The sky is painted in varying shades of violet and the only sound above our breath is the gentle wind travelling through the crisp winter air. The trees around us resemble those in the background of a Hallmark Christmas special and create a feeling of safety and shelter from the regular stresses of life. A rabbit hops across the trail ahead, creating new tracks in the fluffy, untouched snow. I stand in awe as the sun sets against the marvelous wonder of the Saskatchewan sky.

            “This is so beautiful,” I whisper under my breath as my husband’s excitement begins to rise.

            “I think we have something!” he exclaims.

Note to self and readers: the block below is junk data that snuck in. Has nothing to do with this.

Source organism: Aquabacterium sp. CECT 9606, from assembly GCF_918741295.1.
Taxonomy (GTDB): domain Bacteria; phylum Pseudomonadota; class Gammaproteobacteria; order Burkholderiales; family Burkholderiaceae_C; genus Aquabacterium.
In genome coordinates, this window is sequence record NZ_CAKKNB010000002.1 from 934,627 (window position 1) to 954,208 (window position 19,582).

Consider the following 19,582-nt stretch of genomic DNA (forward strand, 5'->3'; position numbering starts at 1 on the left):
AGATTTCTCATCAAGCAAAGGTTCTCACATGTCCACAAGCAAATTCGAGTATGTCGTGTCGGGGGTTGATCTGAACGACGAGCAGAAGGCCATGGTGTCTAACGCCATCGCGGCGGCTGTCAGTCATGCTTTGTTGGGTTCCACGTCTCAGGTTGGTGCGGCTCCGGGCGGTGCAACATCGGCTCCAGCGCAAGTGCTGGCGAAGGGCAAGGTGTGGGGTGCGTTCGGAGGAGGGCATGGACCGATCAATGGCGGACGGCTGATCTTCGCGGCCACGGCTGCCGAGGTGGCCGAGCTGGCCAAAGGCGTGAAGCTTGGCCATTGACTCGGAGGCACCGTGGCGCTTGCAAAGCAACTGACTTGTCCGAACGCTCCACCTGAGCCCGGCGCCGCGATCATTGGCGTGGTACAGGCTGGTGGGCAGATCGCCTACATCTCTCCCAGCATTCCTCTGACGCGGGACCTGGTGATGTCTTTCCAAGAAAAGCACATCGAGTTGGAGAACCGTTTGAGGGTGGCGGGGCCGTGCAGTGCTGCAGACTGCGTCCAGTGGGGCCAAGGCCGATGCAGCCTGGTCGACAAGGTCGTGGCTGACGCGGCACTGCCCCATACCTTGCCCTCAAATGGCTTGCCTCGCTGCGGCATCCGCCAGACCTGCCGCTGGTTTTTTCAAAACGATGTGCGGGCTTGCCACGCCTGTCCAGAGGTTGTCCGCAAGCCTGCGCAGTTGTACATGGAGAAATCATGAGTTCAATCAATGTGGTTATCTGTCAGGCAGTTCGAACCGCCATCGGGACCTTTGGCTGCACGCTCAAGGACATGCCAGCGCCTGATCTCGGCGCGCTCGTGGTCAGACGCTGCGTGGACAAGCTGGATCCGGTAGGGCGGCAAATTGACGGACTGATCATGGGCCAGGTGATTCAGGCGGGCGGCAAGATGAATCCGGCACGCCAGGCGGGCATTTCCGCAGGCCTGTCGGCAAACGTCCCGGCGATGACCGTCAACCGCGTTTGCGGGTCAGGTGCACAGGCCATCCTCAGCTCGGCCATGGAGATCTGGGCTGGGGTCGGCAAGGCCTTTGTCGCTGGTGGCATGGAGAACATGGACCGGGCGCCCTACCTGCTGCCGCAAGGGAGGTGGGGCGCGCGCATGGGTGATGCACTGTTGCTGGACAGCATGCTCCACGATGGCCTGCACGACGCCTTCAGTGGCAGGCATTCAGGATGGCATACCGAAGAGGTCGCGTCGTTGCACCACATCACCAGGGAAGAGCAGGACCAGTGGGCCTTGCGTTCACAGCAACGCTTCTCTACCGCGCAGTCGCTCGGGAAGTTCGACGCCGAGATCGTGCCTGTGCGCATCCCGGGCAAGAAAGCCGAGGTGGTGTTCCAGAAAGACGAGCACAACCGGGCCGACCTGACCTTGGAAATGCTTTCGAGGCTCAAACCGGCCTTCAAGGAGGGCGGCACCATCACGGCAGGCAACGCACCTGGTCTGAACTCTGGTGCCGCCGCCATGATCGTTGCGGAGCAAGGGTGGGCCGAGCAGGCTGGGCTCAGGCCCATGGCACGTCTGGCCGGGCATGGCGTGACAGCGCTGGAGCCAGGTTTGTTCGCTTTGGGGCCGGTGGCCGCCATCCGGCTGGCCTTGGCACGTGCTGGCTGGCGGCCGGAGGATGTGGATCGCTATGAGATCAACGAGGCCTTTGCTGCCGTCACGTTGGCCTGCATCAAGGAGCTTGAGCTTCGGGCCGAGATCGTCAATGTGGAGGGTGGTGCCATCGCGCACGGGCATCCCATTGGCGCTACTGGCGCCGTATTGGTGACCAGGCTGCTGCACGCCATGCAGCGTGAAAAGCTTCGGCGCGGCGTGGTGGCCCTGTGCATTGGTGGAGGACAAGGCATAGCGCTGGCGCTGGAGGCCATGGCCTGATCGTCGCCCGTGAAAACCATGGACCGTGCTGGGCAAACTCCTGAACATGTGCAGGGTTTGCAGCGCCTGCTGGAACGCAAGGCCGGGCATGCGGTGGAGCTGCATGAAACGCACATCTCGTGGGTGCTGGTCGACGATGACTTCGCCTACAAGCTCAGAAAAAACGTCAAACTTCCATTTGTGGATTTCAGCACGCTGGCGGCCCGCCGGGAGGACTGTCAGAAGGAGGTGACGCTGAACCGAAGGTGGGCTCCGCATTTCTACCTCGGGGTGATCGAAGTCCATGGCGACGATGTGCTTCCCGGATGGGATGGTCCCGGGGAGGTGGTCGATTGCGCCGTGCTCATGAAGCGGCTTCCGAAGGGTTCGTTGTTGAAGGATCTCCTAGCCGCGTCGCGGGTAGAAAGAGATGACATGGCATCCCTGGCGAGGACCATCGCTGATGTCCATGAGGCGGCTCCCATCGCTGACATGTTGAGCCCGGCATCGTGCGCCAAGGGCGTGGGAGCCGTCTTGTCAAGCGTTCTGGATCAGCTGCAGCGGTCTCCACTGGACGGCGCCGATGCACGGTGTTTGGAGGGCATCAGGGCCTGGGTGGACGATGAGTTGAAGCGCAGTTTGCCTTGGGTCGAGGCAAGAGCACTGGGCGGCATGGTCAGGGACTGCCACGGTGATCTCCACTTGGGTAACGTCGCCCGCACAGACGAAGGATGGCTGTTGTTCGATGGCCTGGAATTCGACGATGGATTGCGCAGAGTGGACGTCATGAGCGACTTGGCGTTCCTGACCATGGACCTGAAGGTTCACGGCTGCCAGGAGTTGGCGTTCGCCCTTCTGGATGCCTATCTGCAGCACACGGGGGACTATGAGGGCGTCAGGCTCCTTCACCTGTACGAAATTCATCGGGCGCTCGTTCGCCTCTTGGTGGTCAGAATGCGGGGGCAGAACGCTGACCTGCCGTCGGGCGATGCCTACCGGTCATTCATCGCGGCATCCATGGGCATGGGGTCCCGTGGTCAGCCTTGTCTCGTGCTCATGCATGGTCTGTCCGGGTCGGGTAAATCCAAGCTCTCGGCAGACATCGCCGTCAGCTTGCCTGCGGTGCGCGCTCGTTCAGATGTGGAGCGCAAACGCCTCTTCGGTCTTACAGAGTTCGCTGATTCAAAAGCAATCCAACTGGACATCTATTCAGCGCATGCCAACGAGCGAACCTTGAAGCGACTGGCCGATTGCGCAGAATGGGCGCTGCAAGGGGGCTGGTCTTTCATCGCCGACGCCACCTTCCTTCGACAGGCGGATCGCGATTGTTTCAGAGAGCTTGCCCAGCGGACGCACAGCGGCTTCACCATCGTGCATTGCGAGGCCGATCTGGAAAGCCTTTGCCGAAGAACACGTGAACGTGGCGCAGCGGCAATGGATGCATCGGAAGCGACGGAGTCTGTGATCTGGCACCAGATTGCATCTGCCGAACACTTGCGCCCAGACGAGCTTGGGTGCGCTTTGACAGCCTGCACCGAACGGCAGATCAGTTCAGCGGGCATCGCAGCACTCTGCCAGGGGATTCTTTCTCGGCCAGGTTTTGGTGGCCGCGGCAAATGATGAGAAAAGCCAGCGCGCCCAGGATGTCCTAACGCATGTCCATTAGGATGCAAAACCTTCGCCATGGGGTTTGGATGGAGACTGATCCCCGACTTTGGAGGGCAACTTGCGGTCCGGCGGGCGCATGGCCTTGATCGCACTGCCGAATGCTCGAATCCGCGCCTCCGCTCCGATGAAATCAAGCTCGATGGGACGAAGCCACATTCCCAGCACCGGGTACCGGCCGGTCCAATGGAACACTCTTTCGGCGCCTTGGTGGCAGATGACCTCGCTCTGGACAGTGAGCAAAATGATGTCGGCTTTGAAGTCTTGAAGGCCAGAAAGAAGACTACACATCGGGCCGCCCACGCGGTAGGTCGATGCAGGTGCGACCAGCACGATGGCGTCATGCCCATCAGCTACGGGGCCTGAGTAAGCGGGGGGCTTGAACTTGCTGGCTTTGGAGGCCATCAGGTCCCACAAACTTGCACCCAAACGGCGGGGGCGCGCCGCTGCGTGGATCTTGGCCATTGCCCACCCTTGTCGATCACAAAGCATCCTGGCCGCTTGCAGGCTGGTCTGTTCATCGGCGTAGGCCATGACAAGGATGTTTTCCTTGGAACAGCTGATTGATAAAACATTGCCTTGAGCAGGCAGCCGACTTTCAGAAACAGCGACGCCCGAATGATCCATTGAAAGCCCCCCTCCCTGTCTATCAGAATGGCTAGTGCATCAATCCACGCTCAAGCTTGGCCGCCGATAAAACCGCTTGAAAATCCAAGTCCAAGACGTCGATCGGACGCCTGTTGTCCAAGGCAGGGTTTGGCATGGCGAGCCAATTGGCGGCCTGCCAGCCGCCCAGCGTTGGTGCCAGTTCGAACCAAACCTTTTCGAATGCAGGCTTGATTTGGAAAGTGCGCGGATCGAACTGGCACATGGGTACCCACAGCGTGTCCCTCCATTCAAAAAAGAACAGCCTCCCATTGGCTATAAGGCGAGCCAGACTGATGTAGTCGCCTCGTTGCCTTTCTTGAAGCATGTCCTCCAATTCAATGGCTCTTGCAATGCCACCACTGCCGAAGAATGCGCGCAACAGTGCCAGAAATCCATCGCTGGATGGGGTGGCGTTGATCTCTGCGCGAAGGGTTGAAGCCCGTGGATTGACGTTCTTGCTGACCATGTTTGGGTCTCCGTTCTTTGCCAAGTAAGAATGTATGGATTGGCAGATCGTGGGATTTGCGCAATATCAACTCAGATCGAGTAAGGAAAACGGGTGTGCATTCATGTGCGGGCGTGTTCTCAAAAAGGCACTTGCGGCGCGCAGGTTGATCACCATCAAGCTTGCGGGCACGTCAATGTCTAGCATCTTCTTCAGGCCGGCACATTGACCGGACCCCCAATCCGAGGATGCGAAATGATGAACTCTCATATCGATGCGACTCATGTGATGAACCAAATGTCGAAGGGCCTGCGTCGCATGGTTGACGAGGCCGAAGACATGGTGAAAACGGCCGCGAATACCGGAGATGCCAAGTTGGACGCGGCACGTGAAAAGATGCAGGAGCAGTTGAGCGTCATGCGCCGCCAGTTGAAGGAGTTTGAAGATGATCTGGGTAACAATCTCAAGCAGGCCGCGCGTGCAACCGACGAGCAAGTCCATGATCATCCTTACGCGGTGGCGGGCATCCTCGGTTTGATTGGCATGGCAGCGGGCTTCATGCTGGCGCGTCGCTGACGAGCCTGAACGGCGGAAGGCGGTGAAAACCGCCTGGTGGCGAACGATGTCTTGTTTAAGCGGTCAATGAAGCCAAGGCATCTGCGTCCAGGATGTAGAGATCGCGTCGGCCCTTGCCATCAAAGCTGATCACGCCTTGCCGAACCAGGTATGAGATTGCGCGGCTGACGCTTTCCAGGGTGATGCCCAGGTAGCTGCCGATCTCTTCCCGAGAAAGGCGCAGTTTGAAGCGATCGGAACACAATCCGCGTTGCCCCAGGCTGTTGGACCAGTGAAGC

I had forgotten the reason we were even there, but the anticipation as we approach the first spot creeps through my veins and allows me to share in his gratefulness with genuine admiration. I know in this moment that I do not want to leave. I find myself dreaming of possibilities, wondering what lies ahead. My stomach turns, reminding me that we have not eaten anything since the start. I walk to the sleigh and pull out a hard granola bar; frozen solid. I pray that my teeth will not break as I take my first bite. Followed by a sip of hot chocolate though, the snack hits the spot just right. Everything about this is just right. This place is where we belong. This place is home.